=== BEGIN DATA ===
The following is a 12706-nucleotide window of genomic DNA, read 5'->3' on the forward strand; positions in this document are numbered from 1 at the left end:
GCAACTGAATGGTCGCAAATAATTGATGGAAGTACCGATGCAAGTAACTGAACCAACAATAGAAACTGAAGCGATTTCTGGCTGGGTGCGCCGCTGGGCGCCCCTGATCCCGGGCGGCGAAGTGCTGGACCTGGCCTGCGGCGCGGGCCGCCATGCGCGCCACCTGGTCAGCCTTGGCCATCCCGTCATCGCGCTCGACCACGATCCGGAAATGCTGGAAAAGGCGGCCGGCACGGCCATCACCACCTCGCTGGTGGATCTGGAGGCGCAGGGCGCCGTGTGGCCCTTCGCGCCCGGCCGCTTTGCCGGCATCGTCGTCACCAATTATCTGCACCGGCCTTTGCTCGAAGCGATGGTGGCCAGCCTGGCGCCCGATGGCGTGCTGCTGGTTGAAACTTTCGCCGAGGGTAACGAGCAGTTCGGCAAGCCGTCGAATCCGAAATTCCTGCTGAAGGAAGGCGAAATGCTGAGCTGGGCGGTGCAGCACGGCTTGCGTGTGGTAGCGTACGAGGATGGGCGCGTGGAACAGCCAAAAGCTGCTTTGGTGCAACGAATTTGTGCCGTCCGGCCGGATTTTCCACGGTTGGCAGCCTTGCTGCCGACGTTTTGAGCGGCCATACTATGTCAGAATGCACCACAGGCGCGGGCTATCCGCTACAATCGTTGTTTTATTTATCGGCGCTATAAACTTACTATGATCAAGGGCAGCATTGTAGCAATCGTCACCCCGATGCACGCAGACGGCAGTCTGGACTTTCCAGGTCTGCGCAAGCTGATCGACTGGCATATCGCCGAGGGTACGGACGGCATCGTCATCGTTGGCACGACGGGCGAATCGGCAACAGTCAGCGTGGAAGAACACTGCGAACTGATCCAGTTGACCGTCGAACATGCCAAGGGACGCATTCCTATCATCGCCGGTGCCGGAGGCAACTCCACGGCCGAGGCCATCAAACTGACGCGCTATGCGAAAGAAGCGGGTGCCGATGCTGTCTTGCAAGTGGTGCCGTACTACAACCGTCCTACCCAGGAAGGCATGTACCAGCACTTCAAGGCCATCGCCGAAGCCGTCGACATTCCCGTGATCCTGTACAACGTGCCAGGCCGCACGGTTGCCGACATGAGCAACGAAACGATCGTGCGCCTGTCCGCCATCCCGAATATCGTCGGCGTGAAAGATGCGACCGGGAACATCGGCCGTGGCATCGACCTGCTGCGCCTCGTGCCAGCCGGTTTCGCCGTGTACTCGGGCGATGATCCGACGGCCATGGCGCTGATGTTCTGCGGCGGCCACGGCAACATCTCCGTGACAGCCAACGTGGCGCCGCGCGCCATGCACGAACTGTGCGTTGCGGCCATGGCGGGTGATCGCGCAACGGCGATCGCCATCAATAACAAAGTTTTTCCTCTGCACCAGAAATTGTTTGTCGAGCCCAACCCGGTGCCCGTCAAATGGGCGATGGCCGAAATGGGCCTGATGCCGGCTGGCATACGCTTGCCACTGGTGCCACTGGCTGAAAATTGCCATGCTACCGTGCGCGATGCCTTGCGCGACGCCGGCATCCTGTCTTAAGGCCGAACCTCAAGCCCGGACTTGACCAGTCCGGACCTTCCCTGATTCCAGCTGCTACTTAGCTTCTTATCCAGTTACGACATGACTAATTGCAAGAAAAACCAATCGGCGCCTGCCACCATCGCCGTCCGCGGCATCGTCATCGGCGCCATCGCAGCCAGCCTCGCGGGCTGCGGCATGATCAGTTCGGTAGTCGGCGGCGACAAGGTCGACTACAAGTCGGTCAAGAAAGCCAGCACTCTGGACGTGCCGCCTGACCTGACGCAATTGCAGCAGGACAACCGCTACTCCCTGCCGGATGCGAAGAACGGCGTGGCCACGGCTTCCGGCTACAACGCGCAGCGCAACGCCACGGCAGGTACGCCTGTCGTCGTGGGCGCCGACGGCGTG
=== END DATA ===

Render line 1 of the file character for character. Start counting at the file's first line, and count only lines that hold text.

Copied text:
The following is a 12706-nucleotide window of genomic DNA, read 5'->3' on the forward strand; positions in this document are numbered from 1 at the left end: